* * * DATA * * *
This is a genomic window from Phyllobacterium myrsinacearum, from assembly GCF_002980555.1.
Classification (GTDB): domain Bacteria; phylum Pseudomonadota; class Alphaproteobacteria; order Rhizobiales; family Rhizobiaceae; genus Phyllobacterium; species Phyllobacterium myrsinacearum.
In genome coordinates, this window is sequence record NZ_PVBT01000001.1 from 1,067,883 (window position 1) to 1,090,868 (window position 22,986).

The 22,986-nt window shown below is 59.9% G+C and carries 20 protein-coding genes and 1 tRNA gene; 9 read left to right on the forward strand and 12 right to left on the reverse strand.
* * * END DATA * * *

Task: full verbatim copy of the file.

This is a genomic window from Phyllobacterium myrsinacearum, from assembly GCF_002980555.1.
Classification (GTDB): domain Bacteria; phylum Pseudomonadota; class Alphaproteobacteria; order Rhizobiales; family Rhizobiaceae; genus Phyllobacterium; species Phyllobacterium myrsinacearum.
In genome coordinates, this window is sequence record NZ_PVBT01000001.1 from 1,067,883 (window position 1) to 1,090,868 (window position 22,986).

The 22,986-nt window shown below is 59.9% G+C and carries 20 protein-coding genes and 1 tRNA gene; 9 read left to right on the forward strand and 12 right to left on the reverse strand.